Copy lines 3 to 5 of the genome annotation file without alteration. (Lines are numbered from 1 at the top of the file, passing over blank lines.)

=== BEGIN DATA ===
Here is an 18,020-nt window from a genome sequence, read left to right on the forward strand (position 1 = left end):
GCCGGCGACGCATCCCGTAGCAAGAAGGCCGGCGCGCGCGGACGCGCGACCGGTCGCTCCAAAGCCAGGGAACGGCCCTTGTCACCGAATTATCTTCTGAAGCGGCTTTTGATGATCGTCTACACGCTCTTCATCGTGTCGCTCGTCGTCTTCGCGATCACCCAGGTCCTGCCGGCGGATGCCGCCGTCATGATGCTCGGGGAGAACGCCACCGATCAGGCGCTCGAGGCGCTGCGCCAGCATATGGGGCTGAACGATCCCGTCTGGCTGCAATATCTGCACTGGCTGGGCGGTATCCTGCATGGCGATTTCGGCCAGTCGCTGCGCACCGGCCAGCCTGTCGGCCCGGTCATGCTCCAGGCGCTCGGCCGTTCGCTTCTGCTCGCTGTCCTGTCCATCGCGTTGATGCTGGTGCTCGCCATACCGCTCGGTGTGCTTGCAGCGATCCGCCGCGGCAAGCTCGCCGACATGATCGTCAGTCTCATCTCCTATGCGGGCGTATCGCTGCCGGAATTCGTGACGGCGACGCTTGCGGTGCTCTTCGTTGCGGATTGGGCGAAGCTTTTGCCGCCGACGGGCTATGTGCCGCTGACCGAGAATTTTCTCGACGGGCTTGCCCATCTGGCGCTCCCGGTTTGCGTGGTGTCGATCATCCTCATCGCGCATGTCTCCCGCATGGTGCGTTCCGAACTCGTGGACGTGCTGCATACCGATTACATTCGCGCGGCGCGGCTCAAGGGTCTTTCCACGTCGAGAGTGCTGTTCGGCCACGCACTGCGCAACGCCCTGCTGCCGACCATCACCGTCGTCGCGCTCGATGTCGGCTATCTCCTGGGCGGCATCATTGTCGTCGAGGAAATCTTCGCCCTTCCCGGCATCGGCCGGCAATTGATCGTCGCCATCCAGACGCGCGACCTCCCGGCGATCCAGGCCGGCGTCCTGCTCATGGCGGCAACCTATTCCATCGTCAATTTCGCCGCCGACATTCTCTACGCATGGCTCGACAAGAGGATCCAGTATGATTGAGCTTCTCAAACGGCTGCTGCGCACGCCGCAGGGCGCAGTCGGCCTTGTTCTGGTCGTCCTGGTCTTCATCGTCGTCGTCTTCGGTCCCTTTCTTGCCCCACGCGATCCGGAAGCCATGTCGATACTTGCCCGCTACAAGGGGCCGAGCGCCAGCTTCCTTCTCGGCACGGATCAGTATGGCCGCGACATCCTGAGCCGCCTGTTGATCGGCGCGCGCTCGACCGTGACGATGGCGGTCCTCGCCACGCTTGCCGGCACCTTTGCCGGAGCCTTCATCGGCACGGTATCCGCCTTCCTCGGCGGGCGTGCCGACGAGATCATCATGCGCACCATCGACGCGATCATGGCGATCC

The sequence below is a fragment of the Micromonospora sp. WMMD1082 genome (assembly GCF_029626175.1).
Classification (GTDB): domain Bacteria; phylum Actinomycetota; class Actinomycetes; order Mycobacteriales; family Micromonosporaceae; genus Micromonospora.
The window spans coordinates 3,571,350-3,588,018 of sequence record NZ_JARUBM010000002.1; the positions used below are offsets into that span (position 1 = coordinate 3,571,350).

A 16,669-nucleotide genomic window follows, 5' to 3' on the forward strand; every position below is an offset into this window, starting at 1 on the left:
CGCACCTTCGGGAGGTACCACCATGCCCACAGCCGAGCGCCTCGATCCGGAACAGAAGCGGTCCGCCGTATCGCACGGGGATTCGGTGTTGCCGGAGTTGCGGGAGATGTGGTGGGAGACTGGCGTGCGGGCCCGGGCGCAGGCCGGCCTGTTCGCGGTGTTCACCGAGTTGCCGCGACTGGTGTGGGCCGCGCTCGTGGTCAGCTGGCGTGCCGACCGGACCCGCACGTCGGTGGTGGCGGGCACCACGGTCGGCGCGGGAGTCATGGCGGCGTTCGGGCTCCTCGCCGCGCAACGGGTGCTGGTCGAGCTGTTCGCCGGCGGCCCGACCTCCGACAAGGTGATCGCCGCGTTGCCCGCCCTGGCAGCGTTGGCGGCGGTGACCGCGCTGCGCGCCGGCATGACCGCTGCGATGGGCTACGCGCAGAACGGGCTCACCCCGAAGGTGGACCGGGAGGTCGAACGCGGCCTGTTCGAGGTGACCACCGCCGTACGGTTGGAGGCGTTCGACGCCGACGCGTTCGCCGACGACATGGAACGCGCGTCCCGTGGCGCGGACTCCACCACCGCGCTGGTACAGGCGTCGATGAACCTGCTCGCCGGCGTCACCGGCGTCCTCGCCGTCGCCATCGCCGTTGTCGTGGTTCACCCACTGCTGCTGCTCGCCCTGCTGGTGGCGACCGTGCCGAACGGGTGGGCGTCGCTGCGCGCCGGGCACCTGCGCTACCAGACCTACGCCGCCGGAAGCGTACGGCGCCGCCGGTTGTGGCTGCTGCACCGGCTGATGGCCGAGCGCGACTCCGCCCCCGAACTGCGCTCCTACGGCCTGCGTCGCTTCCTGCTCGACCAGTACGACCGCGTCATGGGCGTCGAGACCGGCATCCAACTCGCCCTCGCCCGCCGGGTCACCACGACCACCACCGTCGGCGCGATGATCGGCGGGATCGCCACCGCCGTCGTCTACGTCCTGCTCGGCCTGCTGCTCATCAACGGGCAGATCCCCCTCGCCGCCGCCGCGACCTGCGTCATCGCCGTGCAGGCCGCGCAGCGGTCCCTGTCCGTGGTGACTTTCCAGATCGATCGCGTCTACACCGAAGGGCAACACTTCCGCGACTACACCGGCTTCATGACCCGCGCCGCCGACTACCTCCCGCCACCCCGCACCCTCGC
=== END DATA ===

The sequence below is a fragment of the Micromonospora sp. WMMD1082 genome (assembly GCF_029626175.1).
Classification (GTDB): domain Bacteria; phylum Actinomycetota; class Actinomycetes; order Mycobacteriales; family Micromonosporaceae; genus Micromonospora.
The window spans coordinates 3,571,350-3,588,018 of sequence record NZ_JARUBM010000002.1; the positions used below are offsets into that span (position 1 = coordinate 3,571,350).